These are good drugs and bring BP to control faster but the way they act can have initial side effects of dizziness, headache, and swollen legs. Infact swollen legs are the most common reasons one has to stop the medication. It happens more so if one is prescribed amlodipine 10 mg. (Higher dose).


In this scenario, if one has to stop the medication we do prescribe water tablets like Indapamide (use thiazide-like diuretic).


We often ask you to bring a urine sample each year to check protein in urine; many times I am asked what does that mean? High levels of protein in the urine indicate a negative effect on kidneys. It is affected by BP, diabetes and other cardiovascular risk factors like high BMI (weight). Smoking. Keeping them under control and following a good lifestyle would ensure lower levels and healthy kidneys.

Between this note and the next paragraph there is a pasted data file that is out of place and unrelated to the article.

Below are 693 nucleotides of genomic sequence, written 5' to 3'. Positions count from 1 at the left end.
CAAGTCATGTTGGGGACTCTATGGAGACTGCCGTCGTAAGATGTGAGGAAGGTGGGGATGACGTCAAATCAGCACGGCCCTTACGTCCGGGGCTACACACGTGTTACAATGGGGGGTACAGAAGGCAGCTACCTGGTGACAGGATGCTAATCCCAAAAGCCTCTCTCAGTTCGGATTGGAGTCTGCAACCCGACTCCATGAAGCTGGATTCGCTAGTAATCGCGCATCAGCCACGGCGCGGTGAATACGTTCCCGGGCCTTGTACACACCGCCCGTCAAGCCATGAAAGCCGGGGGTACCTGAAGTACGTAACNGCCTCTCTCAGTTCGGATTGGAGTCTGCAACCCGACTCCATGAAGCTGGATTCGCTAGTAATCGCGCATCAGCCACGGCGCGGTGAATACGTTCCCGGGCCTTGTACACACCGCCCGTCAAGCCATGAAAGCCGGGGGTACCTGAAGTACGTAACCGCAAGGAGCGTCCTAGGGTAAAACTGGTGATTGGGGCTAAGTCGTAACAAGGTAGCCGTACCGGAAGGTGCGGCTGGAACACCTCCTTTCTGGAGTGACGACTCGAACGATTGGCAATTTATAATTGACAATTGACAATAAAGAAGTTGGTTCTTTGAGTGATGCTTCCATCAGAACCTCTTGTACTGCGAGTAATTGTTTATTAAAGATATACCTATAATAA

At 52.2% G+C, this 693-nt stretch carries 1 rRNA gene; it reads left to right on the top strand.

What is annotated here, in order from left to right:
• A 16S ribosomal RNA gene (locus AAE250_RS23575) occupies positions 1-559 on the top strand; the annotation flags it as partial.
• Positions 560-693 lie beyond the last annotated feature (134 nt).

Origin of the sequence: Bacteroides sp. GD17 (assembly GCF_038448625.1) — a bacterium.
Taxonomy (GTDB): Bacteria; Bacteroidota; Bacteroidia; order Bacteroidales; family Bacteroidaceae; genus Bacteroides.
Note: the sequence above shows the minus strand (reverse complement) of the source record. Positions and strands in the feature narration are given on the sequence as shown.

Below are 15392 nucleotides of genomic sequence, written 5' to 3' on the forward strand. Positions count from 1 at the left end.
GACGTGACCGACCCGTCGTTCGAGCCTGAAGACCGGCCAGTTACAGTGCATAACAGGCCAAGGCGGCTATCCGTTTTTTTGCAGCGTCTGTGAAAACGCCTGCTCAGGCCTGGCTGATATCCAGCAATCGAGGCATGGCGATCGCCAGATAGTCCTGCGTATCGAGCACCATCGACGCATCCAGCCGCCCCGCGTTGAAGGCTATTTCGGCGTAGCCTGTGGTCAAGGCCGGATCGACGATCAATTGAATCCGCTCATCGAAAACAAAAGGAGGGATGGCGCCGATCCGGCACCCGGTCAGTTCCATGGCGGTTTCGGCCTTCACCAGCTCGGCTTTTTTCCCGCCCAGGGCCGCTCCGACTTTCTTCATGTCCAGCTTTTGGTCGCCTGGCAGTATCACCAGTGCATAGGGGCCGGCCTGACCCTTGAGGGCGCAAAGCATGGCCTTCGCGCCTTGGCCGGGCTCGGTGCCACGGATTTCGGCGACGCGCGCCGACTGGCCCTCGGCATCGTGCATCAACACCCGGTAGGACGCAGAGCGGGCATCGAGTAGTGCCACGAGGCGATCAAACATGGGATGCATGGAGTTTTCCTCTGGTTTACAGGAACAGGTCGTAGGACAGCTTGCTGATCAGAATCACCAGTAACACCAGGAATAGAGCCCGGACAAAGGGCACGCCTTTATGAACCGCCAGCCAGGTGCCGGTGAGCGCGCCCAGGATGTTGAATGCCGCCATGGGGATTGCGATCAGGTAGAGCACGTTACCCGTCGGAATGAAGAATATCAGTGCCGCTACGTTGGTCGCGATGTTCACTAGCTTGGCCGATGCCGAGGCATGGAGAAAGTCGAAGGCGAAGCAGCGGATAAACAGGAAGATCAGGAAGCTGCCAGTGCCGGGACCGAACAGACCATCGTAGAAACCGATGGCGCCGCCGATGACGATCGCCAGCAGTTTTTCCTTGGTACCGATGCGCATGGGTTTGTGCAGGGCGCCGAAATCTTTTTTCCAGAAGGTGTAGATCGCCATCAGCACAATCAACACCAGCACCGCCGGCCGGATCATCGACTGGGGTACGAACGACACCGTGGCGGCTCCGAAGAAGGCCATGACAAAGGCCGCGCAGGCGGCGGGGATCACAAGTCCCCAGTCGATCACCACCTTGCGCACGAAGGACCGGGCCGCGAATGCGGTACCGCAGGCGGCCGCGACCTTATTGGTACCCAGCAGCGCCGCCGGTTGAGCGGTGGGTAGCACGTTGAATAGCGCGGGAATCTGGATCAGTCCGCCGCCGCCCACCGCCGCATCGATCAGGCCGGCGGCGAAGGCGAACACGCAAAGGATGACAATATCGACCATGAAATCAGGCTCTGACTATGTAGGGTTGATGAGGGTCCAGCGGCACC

If BP is not controlled with once start combining the medication.


Like Ramipril with amlodipine or Candesartan with amlodipine.

Sometimes three medications including the above two combinations and a water tablet are necessary.

for example Candesartan with amlodipine and Indapamide.


Please make sure you discuss with the doctor if you do feel dizzy when you stand up as there is a risk of a postural drop in BP when you stand up.


Please take your medications when your BP is well controlled. Many people think if my BP is normal I should stop the medication.

BP is Normal because you are taking the medications.


If you do have a very high BP (>180/120) with no signs of new-onset confusion, chest pain, shortness of breaths, swollen face or swollen legs check your BP after relaxing if its still high speak to the doctor he will commence the medication with few Blood tests to assess cardiovascular risk.


Repeat BP in 7 days with a health professional.


If you do have very high BP of (>180/120) with visual problems with a bad headache, of new-onset confusion, chest pain, shortness of breaths, swollen face or swollen legs please contact emergency services.


Stay Healthy and Happy

Dr. S Sharma